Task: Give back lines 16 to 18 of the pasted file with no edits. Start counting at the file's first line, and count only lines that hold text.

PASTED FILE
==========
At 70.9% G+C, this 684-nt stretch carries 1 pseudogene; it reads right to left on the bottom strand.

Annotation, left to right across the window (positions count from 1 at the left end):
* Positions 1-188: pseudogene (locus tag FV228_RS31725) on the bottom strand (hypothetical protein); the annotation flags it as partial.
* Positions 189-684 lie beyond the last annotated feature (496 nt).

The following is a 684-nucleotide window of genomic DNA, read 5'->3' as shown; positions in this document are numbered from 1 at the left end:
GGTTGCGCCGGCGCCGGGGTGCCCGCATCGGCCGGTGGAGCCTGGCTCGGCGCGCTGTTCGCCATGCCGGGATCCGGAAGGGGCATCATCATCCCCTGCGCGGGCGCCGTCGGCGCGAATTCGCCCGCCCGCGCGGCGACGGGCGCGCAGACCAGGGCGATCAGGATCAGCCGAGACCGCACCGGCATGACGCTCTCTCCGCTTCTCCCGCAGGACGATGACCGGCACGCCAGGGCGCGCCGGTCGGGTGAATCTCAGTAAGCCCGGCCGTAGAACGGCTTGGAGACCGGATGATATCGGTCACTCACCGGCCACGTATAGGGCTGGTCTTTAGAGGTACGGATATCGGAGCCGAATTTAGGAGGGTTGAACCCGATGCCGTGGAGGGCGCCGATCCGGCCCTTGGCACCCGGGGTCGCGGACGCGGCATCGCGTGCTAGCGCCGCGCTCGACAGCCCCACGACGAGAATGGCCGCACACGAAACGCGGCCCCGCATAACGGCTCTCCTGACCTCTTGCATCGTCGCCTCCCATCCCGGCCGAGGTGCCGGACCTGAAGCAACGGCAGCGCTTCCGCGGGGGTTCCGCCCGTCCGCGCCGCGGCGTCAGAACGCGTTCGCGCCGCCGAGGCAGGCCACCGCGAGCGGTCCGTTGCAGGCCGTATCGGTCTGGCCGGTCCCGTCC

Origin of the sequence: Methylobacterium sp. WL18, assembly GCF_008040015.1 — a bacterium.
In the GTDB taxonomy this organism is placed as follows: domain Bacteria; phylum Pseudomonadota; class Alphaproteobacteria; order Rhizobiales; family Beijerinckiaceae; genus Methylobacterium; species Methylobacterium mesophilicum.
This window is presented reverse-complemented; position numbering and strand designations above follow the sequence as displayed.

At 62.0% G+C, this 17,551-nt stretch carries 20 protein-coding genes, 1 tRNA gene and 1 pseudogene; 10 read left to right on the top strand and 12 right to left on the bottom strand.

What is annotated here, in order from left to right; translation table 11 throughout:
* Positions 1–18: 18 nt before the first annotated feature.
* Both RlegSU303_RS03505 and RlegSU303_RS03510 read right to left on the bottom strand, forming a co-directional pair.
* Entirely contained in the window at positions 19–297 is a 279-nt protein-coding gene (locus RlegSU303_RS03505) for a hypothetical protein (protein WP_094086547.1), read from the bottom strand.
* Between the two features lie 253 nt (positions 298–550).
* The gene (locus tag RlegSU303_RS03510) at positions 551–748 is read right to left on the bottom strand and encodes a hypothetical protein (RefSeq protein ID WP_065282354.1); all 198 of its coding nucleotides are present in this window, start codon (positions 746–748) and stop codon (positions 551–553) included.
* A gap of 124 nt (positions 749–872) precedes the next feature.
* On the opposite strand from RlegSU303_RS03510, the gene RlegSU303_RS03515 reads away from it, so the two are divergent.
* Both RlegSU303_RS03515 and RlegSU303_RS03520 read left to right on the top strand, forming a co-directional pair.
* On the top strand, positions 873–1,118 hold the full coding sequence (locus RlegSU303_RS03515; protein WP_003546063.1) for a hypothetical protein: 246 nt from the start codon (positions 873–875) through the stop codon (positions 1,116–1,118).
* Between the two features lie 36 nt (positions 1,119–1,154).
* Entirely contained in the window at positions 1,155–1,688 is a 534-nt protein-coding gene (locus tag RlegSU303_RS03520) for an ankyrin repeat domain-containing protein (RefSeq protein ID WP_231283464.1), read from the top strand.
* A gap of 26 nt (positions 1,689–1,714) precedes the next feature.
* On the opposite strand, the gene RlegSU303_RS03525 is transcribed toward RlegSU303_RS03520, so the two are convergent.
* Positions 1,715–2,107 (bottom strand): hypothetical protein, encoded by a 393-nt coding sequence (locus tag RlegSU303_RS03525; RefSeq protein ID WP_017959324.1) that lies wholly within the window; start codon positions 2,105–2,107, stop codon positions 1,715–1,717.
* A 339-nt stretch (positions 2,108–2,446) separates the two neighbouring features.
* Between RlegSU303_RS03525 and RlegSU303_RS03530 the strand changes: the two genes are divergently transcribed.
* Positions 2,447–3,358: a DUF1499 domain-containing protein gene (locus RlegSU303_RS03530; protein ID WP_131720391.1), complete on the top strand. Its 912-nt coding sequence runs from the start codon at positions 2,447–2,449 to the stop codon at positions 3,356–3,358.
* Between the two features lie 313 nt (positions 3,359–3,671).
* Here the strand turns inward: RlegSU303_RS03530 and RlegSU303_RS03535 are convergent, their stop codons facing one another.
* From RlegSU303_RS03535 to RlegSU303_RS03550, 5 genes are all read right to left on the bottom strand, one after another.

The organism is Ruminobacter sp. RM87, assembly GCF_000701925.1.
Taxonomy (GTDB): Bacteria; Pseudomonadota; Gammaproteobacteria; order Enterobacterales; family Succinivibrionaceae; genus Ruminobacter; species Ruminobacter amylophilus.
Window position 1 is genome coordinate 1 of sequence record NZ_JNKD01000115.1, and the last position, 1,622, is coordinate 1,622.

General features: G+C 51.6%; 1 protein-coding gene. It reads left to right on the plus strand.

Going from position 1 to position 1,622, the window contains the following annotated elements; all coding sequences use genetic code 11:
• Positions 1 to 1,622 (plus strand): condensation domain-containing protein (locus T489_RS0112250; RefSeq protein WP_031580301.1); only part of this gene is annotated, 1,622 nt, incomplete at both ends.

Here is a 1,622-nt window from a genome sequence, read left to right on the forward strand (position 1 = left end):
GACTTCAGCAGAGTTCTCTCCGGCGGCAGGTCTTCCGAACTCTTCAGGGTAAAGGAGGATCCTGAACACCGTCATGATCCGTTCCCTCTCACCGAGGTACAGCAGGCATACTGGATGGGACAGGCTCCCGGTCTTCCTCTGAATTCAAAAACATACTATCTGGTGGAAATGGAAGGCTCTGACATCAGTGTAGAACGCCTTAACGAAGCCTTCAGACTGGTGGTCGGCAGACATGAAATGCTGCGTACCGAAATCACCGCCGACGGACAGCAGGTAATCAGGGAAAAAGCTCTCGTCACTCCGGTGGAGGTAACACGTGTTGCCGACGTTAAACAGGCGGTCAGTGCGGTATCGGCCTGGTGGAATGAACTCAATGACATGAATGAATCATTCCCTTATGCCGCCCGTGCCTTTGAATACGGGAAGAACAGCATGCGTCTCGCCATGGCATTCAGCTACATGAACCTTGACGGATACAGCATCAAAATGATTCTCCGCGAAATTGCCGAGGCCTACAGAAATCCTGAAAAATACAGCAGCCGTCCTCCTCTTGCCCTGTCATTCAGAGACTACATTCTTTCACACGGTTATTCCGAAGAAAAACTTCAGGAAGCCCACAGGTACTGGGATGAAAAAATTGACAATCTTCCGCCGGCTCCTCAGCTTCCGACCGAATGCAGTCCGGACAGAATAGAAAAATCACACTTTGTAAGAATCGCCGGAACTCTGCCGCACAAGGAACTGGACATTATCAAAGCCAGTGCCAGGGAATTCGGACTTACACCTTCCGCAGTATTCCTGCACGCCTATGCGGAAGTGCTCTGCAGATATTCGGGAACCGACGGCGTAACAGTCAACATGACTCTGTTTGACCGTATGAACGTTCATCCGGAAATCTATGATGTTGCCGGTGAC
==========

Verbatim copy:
* The gene (locus tag RlegSU303_RS03510) at positions 551–748 is read right to left on the bottom strand and encodes a hypothetical protein (RefSeq protein ID WP_065282354.1); all 198 of its coding nucleotides are present in this window, start codon (positions 746–748) and stop codon (positions 551–553) included.
* A gap of 124 nt (positions 749–872) precedes the next feature.
* On the opposite strand from RlegSU303_RS03510, the gene RlegSU303_RS03515 reads away from it, so the two are divergent.